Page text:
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A Los Angeles appellate court has tossed out a $20 million judgment against a now-defunct charter airline in a case involving a secret video taping of the late pop star Michael Jackson and his attorneys.
According to the Associated Press, an appellate court overturned the award, ruling the amount was excessive, and XtraJet and its owner Jeffrey Borer shouldn't have to pay it to attorneys Mark Geragos and Pat Harris.
Last March, the case was sent back to the trial judge ruled in favor of the two lawyers.
Now, an attorney representing Garagos stated a new trial would likely be sought in the Michael Jackson video taping case.
The panel stated in their ruling that, "The amount awarded to the plaintiffs was so great that it shocks the conscience".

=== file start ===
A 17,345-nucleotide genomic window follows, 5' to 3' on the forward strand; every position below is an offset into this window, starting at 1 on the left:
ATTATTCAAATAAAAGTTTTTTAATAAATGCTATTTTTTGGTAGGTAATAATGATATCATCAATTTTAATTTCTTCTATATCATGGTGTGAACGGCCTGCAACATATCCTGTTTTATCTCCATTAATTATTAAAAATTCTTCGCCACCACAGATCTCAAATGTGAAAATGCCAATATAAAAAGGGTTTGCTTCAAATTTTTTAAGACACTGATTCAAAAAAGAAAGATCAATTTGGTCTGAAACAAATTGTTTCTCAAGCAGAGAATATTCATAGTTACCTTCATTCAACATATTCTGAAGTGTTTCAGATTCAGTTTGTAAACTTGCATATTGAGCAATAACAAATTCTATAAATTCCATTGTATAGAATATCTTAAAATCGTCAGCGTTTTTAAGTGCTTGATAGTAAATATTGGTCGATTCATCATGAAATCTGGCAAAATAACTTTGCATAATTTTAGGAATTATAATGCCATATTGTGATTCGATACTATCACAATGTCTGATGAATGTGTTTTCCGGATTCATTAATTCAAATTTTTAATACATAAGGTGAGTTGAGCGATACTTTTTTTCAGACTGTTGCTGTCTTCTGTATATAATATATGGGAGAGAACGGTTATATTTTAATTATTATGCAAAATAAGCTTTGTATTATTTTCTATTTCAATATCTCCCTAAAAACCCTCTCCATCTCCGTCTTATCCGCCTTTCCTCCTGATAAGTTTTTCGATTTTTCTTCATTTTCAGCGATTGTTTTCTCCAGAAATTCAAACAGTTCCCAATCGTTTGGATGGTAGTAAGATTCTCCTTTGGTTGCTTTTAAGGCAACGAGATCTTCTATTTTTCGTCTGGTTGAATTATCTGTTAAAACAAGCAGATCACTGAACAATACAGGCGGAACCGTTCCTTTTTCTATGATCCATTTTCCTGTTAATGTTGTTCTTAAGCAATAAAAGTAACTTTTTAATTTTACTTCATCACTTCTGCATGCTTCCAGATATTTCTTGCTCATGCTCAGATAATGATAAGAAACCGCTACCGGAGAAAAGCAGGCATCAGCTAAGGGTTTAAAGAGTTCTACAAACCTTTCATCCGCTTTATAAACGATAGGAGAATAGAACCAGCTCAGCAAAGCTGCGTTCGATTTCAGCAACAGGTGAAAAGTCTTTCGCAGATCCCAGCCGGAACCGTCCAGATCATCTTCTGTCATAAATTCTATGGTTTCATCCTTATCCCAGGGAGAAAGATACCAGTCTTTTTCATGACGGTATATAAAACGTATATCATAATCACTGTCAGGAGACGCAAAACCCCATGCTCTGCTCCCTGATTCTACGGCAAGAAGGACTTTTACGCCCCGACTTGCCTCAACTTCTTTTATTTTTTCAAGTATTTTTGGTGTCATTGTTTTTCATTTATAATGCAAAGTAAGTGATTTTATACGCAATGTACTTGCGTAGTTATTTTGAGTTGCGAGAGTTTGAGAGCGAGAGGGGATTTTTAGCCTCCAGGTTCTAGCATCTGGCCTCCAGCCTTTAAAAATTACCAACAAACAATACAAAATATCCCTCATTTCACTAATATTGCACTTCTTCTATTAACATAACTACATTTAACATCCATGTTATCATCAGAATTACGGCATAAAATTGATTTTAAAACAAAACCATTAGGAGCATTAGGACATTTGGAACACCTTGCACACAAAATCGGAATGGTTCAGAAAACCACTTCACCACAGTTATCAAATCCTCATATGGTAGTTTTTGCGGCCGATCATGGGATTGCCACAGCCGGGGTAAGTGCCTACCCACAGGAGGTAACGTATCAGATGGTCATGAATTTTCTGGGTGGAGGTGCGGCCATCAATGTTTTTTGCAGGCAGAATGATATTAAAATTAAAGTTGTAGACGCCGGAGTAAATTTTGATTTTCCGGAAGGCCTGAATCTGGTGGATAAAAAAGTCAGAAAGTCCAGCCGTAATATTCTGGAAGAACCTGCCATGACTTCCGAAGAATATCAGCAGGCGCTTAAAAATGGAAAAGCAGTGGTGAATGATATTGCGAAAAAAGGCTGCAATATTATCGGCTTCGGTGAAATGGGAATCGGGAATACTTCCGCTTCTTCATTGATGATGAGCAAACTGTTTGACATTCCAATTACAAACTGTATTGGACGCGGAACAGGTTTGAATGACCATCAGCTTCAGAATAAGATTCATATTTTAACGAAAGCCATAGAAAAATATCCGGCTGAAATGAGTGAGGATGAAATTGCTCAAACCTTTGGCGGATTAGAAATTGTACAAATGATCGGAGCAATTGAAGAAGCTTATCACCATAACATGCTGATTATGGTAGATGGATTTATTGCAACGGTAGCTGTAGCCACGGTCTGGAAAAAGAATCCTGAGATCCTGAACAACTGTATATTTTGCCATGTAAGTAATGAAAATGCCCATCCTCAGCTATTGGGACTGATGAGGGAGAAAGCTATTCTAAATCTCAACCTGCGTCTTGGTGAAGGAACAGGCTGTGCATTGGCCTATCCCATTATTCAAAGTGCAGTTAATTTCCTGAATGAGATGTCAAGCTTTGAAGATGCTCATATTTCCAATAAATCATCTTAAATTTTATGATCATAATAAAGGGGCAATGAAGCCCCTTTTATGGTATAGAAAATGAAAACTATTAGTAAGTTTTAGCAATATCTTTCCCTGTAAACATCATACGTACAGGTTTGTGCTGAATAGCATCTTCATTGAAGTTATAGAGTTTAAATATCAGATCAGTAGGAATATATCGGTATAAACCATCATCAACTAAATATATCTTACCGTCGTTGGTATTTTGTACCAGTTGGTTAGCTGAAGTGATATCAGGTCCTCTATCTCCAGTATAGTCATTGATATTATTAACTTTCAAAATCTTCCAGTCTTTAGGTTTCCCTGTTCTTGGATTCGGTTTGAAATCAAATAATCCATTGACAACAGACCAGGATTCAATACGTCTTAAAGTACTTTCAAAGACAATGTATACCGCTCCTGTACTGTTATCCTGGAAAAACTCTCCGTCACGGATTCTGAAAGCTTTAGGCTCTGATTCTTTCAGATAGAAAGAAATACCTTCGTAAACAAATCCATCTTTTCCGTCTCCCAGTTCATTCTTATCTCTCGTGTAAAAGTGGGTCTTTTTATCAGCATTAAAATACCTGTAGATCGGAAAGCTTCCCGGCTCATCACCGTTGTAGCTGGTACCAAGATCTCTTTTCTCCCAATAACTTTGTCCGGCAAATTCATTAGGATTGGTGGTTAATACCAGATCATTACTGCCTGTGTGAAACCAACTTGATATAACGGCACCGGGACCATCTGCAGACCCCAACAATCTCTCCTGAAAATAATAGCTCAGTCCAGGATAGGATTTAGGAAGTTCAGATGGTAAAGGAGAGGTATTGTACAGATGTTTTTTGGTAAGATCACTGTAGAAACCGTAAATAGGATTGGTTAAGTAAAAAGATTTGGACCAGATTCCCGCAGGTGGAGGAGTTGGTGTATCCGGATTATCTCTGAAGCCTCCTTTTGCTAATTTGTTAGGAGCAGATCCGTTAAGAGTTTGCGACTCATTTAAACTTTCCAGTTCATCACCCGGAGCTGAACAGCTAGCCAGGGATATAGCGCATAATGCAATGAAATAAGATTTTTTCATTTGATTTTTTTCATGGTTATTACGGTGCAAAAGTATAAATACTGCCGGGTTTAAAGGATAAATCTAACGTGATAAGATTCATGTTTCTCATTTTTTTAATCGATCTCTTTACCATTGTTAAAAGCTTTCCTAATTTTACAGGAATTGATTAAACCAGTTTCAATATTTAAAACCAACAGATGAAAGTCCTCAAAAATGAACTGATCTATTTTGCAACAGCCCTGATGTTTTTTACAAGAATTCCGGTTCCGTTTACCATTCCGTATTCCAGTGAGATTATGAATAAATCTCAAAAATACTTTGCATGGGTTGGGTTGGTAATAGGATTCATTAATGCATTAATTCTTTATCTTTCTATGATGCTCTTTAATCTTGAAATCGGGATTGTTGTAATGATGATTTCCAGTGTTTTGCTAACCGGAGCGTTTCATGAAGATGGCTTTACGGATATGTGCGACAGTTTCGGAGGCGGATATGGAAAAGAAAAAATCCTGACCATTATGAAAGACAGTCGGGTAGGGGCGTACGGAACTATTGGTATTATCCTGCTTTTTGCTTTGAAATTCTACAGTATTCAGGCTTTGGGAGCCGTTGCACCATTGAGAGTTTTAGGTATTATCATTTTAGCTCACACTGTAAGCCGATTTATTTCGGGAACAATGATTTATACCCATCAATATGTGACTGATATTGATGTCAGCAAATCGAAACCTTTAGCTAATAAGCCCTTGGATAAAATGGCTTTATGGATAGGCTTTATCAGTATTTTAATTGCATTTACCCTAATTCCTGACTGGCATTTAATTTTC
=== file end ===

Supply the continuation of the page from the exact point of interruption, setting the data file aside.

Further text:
The panel also said however a new trial could occur on damages alone unless Geragos and Harris would share a reduced award of $750,000.
In 2003, Jackson rode the charter plane from Las Vegas to Santa Barbara to surrender to authorities in a child molestation case that ended with Jackson's acquittal on all charges. The late Michael Jackson was seen chatting with Garagos on the video taping.
Borer and an associate pleaded guilty to conspiracy two years ago for video taping Jackson and his lawyers during the private-jet flight.
Geragos, Harris and Jackson filed the invasion-of-privacy suit against Borer and XtraJet in November 2003. Jackson dropped out as a plaintiff in April 2005.
Borer and an associate pleaded guilty to conspiracy two years ago.
Under the law, a criminal conspiracy exists when two or more people agree to commit almost any unlawful act, then take some action toward its completion. The action taken need not itself be a crime, but it must indicate that those involved in the conspiracy knew of the plan and intended to break the law.